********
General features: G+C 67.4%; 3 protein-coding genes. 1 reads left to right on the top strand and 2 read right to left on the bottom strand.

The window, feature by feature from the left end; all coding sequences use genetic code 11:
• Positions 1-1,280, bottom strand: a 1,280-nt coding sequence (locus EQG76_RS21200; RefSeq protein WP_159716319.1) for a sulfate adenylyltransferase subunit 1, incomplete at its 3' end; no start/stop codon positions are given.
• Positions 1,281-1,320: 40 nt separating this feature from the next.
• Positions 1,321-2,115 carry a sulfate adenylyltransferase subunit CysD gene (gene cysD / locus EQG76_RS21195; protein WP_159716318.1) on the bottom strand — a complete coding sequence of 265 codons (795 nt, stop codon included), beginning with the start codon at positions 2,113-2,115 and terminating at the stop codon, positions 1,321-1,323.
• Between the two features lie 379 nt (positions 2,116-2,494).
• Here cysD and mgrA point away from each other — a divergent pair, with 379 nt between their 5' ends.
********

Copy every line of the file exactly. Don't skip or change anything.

General features: G+C 67.4%; 3 protein-coding genes. 1 reads left to right on the top strand and 2 read right to left on the bottom strand.

The window, feature by feature from the left end; all coding sequences use genetic code 11:
• Positions 1-1,280, bottom strand: a 1,280-nt coding sequence (locus EQG76_RS21200; RefSeq protein WP_159716319.1) for a sulfate adenylyltransferase subunit 1, incomplete at its 3' end; no start/stop codon positions are given.
• Positions 1,281-1,320: 40 nt separating this feature from the next.
• Positions 1,321-2,115 carry a sulfate adenylyltransferase subunit CysD gene (gene cysD / locus EQG76_RS21195; protein WP_159716318.1) on the bottom strand — a complete coding sequence of 265 codons (795 nt, stop codon included), beginning with the start codon at positions 2,113-2,115 and terminating at the stop codon, positions 1,321-1,323.
• Between the two features lie 379 nt (positions 2,116-2,494).
• Here cysD and mgrA point away from each other — a divergent pair, with 379 nt between their 5' ends.